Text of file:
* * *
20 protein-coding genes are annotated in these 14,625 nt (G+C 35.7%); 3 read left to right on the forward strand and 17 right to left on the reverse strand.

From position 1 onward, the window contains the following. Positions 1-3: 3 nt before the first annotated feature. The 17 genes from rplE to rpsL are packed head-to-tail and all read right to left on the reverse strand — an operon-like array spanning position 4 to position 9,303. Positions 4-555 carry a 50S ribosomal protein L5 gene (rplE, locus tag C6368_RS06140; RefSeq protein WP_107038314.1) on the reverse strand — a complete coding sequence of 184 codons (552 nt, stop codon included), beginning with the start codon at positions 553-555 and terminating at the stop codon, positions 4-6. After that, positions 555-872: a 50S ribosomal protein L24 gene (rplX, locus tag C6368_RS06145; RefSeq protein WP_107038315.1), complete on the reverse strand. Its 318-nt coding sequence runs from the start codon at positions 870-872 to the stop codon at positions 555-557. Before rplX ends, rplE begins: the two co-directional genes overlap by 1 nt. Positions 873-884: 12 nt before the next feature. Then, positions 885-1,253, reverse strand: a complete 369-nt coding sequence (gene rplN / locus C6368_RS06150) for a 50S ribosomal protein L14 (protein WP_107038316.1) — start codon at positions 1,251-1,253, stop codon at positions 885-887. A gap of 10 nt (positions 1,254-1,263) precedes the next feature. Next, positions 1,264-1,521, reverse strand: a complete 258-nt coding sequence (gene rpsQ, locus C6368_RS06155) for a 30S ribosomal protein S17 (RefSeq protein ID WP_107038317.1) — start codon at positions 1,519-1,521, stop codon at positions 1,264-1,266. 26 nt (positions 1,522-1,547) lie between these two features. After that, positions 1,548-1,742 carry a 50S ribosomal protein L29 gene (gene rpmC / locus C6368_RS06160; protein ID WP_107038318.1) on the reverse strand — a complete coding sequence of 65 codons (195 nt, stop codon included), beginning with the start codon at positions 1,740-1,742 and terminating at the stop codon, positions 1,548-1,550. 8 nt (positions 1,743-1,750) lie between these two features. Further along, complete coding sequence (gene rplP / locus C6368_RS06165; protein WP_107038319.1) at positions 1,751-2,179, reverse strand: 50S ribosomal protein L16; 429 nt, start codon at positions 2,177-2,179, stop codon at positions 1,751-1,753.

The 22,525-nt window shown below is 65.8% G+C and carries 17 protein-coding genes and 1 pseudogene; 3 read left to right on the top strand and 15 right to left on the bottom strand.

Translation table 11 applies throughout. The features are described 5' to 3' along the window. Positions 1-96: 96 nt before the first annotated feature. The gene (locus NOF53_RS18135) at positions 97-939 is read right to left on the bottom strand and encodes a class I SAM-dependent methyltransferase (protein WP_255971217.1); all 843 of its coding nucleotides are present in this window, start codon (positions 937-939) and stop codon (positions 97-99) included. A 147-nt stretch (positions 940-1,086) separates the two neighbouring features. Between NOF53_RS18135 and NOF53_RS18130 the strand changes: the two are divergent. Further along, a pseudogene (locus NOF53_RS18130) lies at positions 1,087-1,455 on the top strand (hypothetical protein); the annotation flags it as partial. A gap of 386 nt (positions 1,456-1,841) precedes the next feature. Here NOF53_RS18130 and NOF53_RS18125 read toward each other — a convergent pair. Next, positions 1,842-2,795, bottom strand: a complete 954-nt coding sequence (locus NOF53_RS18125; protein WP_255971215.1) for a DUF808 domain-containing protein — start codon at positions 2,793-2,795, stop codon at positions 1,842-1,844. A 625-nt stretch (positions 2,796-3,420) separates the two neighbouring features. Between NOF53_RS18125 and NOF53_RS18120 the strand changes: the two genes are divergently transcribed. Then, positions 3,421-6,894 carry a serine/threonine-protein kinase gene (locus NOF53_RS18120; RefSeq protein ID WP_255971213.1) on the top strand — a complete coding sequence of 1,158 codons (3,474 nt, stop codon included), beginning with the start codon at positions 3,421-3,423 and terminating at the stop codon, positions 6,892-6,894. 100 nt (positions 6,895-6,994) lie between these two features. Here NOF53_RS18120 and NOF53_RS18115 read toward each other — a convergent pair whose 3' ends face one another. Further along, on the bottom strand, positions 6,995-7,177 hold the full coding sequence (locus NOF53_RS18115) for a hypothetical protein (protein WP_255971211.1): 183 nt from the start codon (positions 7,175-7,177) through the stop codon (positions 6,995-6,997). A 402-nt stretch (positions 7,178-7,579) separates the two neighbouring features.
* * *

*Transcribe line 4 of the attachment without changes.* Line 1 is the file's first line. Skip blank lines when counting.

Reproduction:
Translation table 11 applies throughout. The features are described 5' to 3' along the window. Positions 1-96: 96 nt before the first annotated feature. The gene (locus NOF53_RS18135) at positions 97-939 is read right to left on the bottom strand and encodes a class I SAM-dependent methyltransferase (protein WP_255971217.1); all 843 of its coding nucleotides are present in this window, start codon (positions 937-939) and stop codon (positions 97-99) included. A 147-nt stretch (positions 940-1,086) separates the two neighbouring features. Between NOF53_RS18135 and NOF53_RS18130 the strand changes: the two are divergent. Further along, a pseudogene (locus NOF53_RS18130) lies at positions 1,087-1,455 on the top strand (hypothetical protein); the annotation flags it as partial. A gap of 386 nt (positions 1,456-1,841) precedes the next feature. Here NOF53_RS18130 and NOF53_RS18125 read toward each other — a convergent pair. Next, positions 1,842-2,795, bottom strand: a complete 954-nt coding sequence (locus NOF53_RS18125; protein WP_255971215.1) for a DUF808 domain-containing protein — start codon at positions 2,793-2,795, stop codon at positions 1,842-1,844. A 625-nt stretch (positions 2,796-3,420) separates the two neighbouring features. Between NOF53_RS18125 and NOF53_RS18120 the strand changes: the two genes are divergently transcribed. Then, positions 3,421-6,894 carry a serine/threonine-protein kinase gene (locus NOF53_RS18120; RefSeq protein ID WP_255971213.1) on the top strand — a complete coding sequence of 1,158 codons (3,474 nt, stop codon included), beginning with the start codon at positions 3,421-3,423 and terminating at the stop codon, positions 6,892-6,894. 100 nt (positions 6,895-6,994) lie between these two features. Here NOF53_RS18120 and NOF53_RS18115 read toward each other — a convergent pair whose 3' ends face one another. Further along, on the bottom strand, positions 6,995-7,177 hold the full coding sequence (locus NOF53_RS18115) for a hypothetical protein (protein WP_255971211.1): 183 nt from the start codon (positions 7,175-7,177) through the stop codon (positions 6,995-6,997). A 402-nt stretch (positions 7,178-7,579) separates the two neighbouring features.